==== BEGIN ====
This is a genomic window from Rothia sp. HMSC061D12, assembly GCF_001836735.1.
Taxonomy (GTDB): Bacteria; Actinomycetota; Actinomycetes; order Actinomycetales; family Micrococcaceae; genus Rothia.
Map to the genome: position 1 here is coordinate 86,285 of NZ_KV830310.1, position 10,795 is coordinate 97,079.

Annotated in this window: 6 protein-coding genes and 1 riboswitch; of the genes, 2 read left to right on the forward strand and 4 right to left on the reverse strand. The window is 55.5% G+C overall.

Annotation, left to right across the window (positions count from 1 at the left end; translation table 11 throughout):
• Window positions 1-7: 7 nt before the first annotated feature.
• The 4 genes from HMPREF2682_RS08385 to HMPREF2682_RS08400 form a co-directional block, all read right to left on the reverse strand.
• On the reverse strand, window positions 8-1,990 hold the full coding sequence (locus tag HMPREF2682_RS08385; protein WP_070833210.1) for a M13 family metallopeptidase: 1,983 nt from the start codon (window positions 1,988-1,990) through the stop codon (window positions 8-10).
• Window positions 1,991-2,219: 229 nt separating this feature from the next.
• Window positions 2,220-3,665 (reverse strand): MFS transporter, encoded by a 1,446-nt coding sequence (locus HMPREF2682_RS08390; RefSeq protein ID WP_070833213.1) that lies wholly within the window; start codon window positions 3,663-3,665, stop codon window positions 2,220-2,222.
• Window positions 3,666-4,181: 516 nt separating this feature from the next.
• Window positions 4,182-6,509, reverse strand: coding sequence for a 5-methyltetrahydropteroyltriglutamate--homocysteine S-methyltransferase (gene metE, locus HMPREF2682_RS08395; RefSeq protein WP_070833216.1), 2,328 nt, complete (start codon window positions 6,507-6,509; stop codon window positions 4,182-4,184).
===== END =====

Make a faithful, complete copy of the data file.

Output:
This is a genomic window from Rothia sp. HMSC061D12, assembly GCF_001836735.1.
Taxonomy (GTDB): Bacteria; Actinomycetota; Actinomycetes; order Actinomycetales; family Micrococcaceae; genus Rothia.
Map to the genome: position 1 here is coordinate 86,285 of NZ_KV830310.1, position 10,795 is coordinate 97,079.

Annotated in this window: 6 protein-coding genes and 1 riboswitch; of the genes, 2 read left to right on the forward strand and 4 right to left on the reverse strand. The window is 55.5% G+C overall.

Annotation, left to right across the window (positions count from 1 at the left end; translation table 11 throughout):
• Window positions 1-7: 7 nt before the first annotated feature.
• The 4 genes from HMPREF2682_RS08385 to HMPREF2682_RS08400 form a co-directional block, all read right to left on the reverse strand.
• On the reverse strand, window positions 8-1,990 hold the full coding sequence (locus tag HMPREF2682_RS08385; protein WP_070833210.1) for a M13 family metallopeptidase: 1,983 nt from the start codon (window positions 1,988-1,990) through the stop codon (window positions 8-10).
• Window positions 1,991-2,219: 229 nt separating this feature from the next.
• Window positions 2,220-3,665 (reverse strand): MFS transporter, encoded by a 1,446-nt coding sequence (locus HMPREF2682_RS08390; RefSeq protein ID WP_070833213.1) that lies wholly within the window; start codon window positions 3,663-3,665, stop codon window positions 2,220-2,222.
• Window positions 3,666-4,181: 516 nt separating this feature from the next.
• Window positions 4,182-6,509, reverse strand: coding sequence for a 5-methyltetrahydropteroyltriglutamate--homocysteine S-methyltransferase (gene metE, locus HMPREF2682_RS08395; RefSeq protein WP_070833216.1), 2,328 nt, complete (start codon window positions 6,507-6,509; stop codon window positions 4,182-4,184).